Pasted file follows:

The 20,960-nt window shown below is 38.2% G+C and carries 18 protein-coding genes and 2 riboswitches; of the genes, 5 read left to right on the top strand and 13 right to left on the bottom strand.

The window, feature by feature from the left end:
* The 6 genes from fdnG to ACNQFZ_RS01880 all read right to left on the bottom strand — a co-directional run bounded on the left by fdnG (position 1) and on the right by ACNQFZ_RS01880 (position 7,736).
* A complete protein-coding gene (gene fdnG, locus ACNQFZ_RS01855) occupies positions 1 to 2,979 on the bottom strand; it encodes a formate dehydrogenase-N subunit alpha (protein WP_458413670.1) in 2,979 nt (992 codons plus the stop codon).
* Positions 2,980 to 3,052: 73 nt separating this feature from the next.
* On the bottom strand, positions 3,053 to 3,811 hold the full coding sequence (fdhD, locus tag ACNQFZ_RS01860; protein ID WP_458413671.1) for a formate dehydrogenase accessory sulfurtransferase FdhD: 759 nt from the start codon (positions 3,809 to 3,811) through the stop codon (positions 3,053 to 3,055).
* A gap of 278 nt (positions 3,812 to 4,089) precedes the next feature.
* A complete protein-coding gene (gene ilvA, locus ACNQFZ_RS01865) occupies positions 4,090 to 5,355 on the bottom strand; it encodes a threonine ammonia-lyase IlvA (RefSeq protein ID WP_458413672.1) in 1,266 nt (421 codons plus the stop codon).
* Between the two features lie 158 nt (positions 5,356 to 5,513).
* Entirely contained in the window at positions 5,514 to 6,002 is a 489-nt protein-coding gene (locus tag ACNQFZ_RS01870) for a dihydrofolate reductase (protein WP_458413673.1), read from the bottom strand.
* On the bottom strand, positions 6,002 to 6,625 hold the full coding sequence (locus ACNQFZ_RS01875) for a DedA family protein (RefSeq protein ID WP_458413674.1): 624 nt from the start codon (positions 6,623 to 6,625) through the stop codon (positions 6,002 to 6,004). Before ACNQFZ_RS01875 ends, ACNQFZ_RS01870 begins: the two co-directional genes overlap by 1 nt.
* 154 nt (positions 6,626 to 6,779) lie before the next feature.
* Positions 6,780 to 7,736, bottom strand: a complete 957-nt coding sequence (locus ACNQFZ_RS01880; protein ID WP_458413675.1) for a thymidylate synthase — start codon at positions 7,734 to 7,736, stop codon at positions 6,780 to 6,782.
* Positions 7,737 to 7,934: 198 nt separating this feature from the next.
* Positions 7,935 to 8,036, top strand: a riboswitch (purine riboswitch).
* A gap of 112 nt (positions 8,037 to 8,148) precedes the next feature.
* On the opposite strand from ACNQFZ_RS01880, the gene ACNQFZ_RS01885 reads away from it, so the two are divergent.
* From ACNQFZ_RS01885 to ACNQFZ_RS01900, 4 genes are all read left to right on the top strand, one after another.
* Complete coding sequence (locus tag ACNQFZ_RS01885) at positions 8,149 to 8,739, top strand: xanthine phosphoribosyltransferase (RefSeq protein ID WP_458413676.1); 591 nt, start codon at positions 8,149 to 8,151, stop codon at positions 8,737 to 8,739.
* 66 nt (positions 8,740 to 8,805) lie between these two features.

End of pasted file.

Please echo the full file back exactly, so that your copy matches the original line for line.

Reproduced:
The 20,960-nt window shown below is 38.2% G+C and carries 18 protein-coding genes and 2 riboswitches; of the genes, 5 read left to right on the top strand and 13 right to left on the bottom strand.

The window, feature by feature from the left end:
* The 6 genes from fdnG to ACNQFZ_RS01880 all read right to left on the bottom strand — a co-directional run bounded on the left by fdnG (position 1) and on the right by ACNQFZ_RS01880 (position 7,736).
* A complete protein-coding gene (gene fdnG, locus ACNQFZ_RS01855) occupies positions 1 to 2,979 on the bottom strand; it encodes a formate dehydrogenase-N subunit alpha (protein WP_458413670.1) in 2,979 nt (992 codons plus the stop codon).
* Positions 2,980 to 3,052: 73 nt separating this feature from the next.
* On the bottom strand, positions 3,053 to 3,811 hold the full coding sequence (fdhD, locus tag ACNQFZ_RS01860; protein ID WP_458413671.1) for a formate dehydrogenase accessory sulfurtransferase FdhD: 759 nt from the start codon (positions 3,809 to 3,811) through the stop codon (positions 3,053 to 3,055).
* A gap of 278 nt (positions 3,812 to 4,089) precedes the next feature.
* A complete protein-coding gene (gene ilvA, locus ACNQFZ_RS01865) occupies positions 4,090 to 5,355 on the bottom strand; it encodes a threonine ammonia-lyase IlvA (RefSeq protein ID WP_458413672.1) in 1,266 nt (421 codons plus the stop codon).
* Between the two features lie 158 nt (positions 5,356 to 5,513).
* Entirely contained in the window at positions 5,514 to 6,002 is a 489-nt protein-coding gene (locus tag ACNQFZ_RS01870) for a dihydrofolate reductase (protein WP_458413673.1), read from the bottom strand.
* On the bottom strand, positions 6,002 to 6,625 hold the full coding sequence (locus ACNQFZ_RS01875) for a DedA family protein (RefSeq protein ID WP_458413674.1): 624 nt from the start codon (positions 6,623 to 6,625) through the stop codon (positions 6,002 to 6,004). Before ACNQFZ_RS01875 ends, ACNQFZ_RS01870 begins: the two co-directional genes overlap by 1 nt.
* 154 nt (positions 6,626 to 6,779) lie before the next feature.
* Positions 6,780 to 7,736, bottom strand: a complete 957-nt coding sequence (locus ACNQFZ_RS01880; protein ID WP_458413675.1) for a thymidylate synthase — start codon at positions 7,734 to 7,736, stop codon at positions 6,780 to 6,782.
* Positions 7,737 to 7,934: 198 nt separating this feature from the next.
* Positions 7,935 to 8,036, top strand: a riboswitch (purine riboswitch).
* A gap of 112 nt (positions 8,037 to 8,148) precedes the next feature.
* On the opposite strand from ACNQFZ_RS01880, the gene ACNQFZ_RS01885 reads away from it, so the two are divergent.
* From ACNQFZ_RS01885 to ACNQFZ_RS01900, 4 genes are all read left to right on the top strand, one after another.
* Complete coding sequence (locus tag ACNQFZ_RS01885) at positions 8,149 to 8,739, top strand: xanthine phosphoribosyltransferase (RefSeq protein ID WP_458413676.1); 591 nt, start codon at positions 8,149 to 8,151, stop codon at positions 8,737 to 8,739.
* 66 nt (positions 8,740 to 8,805) lie between these two features.